Democratic Underground

Who is the Real Failed President?
March 23, 2001
By Bradford Shaw

Most conservative pundits have been labeling the Clinton administration as a failed presidency. They point to the endless series of investigations that the Republicans conducted against the Clinton White House and see a pattern of scandal and disgrace. Well, I hate to burst this immense conservative bubble, but the current resident of 1600 Pennsylvania Avenue came into the White House as a failed president and will no doubt leave the same way.

Due to the doubtful reliability of the balloting process in some areas, we ended up with a flawed election, and as a result a flawed President. In some people's opinion, George W should have shown a little character and honesty by insisting himself on a recount of all votes in disputed areas. He could have demonstrated the type of values and morals that his party expects all good Americans to possess.

After the Lewinsky investigation, didn't it seem that the Republicans were primarily interested in people telling the truth, even if it were to cost someone their marriage or reputation? Didn't they stress that they weren't upset at the President having an affair, but were upset at him lying under oath? Wasn't the truth the most important thing in the world to the Republicans then?

It could be said that Bush, in all candor, knew that he had lost an honest count in Florida and didn't care about the truth if it kept him from winning. He could have sought out the truth, upheld his party's alleged most basic ethic, and gained an immense amount of national respect, even if he didn't win. He could have shown through actions and deeds that the core concept of honesty and truthfulness hadn't been lost in modern politics. But alas, lack of confidence in his victory and prodding from his politically greedy family kept little Shrub from becoming a mighty oak in the nations eyes.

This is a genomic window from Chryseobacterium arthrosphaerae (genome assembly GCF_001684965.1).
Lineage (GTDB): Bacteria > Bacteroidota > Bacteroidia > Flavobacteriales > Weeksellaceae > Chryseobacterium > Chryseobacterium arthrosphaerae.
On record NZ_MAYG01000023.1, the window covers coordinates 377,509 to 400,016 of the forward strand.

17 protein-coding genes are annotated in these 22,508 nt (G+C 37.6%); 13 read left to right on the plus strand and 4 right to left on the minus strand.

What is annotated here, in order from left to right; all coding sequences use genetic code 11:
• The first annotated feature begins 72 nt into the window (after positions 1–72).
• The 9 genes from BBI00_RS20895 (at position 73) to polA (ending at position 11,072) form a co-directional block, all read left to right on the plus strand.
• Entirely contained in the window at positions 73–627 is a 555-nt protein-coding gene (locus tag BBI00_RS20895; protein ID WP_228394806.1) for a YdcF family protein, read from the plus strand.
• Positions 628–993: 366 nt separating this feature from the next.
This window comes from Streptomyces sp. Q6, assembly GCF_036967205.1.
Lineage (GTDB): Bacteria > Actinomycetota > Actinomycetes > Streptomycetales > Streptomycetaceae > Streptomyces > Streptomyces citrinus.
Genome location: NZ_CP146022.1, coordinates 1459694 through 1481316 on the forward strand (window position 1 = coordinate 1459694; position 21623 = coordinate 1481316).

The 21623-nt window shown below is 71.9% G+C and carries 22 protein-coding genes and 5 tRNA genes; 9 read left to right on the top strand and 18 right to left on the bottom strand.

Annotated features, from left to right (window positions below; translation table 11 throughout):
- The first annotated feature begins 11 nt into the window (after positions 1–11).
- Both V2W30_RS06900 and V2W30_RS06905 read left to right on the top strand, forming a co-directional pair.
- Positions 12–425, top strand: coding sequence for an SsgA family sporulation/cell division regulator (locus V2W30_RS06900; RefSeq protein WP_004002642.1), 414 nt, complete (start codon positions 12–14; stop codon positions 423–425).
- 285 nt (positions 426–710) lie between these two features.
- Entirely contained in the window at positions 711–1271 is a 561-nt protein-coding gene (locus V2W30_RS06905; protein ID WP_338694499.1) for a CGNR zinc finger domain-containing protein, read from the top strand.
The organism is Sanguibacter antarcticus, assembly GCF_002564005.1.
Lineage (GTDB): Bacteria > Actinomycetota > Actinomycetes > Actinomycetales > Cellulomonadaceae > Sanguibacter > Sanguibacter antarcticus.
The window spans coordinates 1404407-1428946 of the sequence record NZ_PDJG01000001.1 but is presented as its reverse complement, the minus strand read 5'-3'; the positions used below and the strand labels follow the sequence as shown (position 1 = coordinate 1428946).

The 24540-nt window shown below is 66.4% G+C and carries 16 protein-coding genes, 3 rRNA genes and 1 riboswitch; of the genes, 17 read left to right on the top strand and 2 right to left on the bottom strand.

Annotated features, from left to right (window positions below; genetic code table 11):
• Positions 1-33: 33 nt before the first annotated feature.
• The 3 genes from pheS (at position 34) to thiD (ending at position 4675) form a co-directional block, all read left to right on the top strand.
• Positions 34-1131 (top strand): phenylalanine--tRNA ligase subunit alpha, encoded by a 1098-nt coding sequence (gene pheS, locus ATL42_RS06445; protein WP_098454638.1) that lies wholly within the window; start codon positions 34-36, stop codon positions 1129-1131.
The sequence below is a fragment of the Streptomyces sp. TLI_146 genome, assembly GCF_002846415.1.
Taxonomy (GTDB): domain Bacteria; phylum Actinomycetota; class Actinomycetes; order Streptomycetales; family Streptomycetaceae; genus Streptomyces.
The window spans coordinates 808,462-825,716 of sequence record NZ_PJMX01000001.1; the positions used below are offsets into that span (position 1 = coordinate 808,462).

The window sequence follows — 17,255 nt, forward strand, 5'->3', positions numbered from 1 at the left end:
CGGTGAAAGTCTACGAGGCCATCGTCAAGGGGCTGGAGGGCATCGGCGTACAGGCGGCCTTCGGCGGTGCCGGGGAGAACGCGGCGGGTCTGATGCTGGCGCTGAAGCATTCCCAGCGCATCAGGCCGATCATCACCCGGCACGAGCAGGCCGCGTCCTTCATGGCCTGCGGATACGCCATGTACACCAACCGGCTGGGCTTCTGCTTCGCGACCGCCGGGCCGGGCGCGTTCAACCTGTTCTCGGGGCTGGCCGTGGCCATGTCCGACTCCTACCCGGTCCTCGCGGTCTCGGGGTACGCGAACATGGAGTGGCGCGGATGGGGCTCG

This cowardice in the face of such a basic challenge, coupled with almost no media attention to his transition to power due to the outgoing president, doomed W to spend his pre-inauguration time as a failed President-elect.

Another measure of success in an administration is its stewardship. Has Shrub done a good job so far in keeping the country on an even track, not veering to on extreme or another? Sadly, the answer is no. His handlers have made several derisive decisions in regard to some of the core values and beliefs that most average Americans hold dear to their hearts; such beliefs as a need for strong environmental protection, and the value of a healthy and productive working class.

They have made the conscious choice of business over environment already, with the relaxation of our national approach to global warming. They even elected to oppose their own appointee, Christy Whitman, who was rumored to have been thinking of resigning over this issue. Combine this scenario with announcements made in regard to exploitation of ANWR and other environmentally sensitive areas of the country, and you have a failed ecological stewardship, and ergo, a failed presidency.

Already, within the first few months of his occupation of the White House, our duly selected president has had the opportunity to champion the cause of the average working man by co-opting the former administrations support for strong ergonomic rules and protections for the workplace. A strong signal from the Shrub camp would have guaranteed acceptance of standardized practices and protections for all people faced with these types of on the job injuries.